Neutrophil-specific alloantibodies and the antigens they recognize are important in clinical medicine but little is known about the structure of these antigens. Alloimmunization to the antigen NB1 is a clinically important cause of neonatal neutropenia and leukocyte-mediated transfusion reactions. A novel mechanism of protein attachment to cell membranes involving the covalent linkage of the protein through an oligosaccharide to phosphatidylinositol has recently been defined. Many proteins which are anchored to the cell membrane by this mechanism can be released by treatment with phosphatidylinositol-specific phospholipase C (PI-PLC). The 58-64-kDa human neutrophil surface protein which contains the NB1 antigen was labeled with 125I by using lactoperoxidase and examined for PI-PLC sensitivity. The 58-64-kDa protein was specifically released from the cell by treatment with PI-PLC, and the mobility of the protein under non-denaturing conditions using non-ionic detergent was increased by treatment with PI-PLC. Surface expression of the NB1 antigen was slightly up-regulated by treatment with the chemotactic peptide f-met-leu-phe. Removal of N-linked carbohydrates with endoglycosidase-F decreased the apparent molecular weight of the protein to ~45-kDa. The data suggest that most of the 58-64-kDa protein bearing the neutrophil-specific antigen NB1 is anchored to the membrane through a glycosyl-phosphatidylinositol linkage.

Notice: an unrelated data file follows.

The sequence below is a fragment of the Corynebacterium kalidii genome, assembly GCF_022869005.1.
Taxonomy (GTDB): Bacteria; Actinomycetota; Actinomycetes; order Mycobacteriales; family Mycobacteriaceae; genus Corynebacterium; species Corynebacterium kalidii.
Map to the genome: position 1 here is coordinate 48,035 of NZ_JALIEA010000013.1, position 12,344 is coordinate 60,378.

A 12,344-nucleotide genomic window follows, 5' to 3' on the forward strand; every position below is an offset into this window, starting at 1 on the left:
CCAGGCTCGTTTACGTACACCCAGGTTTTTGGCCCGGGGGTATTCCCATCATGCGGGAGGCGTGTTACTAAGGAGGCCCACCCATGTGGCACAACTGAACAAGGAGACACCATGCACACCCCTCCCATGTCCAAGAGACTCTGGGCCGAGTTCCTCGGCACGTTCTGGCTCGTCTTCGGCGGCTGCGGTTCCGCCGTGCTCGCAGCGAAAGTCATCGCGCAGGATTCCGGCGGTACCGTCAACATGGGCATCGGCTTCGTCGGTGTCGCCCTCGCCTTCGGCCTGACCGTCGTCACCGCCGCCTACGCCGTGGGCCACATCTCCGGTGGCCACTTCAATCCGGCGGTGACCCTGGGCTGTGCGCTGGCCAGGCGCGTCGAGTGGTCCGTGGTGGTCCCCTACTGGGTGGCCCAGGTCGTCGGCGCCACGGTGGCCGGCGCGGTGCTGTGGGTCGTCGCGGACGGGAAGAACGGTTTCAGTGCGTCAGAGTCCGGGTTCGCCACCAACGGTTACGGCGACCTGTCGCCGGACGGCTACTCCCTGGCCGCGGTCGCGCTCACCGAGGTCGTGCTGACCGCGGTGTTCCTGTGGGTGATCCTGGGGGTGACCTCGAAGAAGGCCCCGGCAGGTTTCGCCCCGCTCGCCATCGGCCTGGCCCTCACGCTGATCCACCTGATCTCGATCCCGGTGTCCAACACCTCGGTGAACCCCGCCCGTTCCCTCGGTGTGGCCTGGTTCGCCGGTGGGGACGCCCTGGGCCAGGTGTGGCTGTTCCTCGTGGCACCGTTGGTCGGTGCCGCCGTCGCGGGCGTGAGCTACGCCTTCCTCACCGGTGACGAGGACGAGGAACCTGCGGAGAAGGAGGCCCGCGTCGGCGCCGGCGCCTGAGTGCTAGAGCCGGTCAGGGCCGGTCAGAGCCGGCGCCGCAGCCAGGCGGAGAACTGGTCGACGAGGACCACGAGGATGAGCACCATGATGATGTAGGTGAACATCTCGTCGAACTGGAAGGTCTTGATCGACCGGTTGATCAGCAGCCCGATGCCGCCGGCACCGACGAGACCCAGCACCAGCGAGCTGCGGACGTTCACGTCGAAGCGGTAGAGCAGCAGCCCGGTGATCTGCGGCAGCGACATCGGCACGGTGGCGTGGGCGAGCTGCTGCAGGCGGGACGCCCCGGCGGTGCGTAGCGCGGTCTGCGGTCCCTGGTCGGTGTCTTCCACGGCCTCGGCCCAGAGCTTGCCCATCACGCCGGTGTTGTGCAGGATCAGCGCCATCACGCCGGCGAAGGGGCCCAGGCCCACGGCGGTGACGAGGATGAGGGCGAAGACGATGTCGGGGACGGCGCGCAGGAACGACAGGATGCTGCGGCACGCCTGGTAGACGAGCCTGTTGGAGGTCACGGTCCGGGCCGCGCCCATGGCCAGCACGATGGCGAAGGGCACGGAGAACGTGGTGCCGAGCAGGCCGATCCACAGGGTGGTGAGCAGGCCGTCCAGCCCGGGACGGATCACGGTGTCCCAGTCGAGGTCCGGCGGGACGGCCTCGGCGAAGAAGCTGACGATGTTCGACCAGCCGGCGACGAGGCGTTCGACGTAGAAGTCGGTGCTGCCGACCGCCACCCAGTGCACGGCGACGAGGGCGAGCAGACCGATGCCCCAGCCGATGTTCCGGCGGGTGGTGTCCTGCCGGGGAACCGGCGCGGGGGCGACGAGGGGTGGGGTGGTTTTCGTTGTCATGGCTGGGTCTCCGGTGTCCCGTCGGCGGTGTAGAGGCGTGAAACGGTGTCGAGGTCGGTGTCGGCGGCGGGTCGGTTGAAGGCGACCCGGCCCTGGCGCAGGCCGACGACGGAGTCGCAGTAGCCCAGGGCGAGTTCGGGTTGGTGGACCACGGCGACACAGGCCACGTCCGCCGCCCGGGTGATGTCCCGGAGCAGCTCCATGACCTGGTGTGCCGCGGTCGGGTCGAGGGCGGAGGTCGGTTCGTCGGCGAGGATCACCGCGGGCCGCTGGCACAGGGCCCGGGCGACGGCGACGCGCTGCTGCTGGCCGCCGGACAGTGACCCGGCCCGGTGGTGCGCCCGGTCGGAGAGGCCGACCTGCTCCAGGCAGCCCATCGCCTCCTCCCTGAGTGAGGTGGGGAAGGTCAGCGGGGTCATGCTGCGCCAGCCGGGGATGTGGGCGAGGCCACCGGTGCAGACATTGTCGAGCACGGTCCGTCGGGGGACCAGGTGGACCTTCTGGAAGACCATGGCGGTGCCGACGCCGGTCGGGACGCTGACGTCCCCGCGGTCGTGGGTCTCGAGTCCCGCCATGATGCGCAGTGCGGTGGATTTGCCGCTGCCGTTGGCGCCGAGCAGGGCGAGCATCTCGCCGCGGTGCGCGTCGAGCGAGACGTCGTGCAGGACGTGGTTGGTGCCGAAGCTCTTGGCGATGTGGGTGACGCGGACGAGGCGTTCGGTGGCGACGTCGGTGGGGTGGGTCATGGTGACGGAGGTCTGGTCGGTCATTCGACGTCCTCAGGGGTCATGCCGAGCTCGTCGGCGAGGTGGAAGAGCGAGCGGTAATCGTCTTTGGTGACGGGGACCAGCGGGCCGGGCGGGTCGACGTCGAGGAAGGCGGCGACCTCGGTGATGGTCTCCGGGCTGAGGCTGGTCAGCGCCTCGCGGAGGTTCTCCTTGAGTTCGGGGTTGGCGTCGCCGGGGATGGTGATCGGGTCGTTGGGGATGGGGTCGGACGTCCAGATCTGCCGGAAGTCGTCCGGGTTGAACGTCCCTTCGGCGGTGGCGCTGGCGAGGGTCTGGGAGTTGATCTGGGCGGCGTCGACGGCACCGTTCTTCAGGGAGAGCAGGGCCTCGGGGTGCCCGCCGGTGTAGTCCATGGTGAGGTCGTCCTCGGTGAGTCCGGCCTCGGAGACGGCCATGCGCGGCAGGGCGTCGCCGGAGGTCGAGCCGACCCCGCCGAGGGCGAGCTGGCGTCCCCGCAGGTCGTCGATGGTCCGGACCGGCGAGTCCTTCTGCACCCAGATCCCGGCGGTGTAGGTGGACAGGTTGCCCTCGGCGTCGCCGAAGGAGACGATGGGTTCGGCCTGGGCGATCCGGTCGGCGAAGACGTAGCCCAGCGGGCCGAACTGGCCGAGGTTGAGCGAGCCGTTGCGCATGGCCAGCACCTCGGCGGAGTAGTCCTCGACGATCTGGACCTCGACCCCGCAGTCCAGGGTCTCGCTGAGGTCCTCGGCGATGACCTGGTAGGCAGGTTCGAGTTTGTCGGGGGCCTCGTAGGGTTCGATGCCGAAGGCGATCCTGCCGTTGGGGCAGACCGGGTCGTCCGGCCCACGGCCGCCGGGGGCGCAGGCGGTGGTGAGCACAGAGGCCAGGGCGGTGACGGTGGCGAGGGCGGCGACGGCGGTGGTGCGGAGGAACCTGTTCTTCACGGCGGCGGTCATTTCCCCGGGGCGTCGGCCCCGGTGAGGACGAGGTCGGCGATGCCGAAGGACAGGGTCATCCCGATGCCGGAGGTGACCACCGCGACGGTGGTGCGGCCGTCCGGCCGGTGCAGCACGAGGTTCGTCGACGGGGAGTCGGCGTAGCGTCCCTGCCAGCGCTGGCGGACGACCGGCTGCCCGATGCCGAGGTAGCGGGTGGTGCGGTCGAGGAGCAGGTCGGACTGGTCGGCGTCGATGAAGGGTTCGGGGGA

- clinical medicine
- neutrophil-specific alloantibodies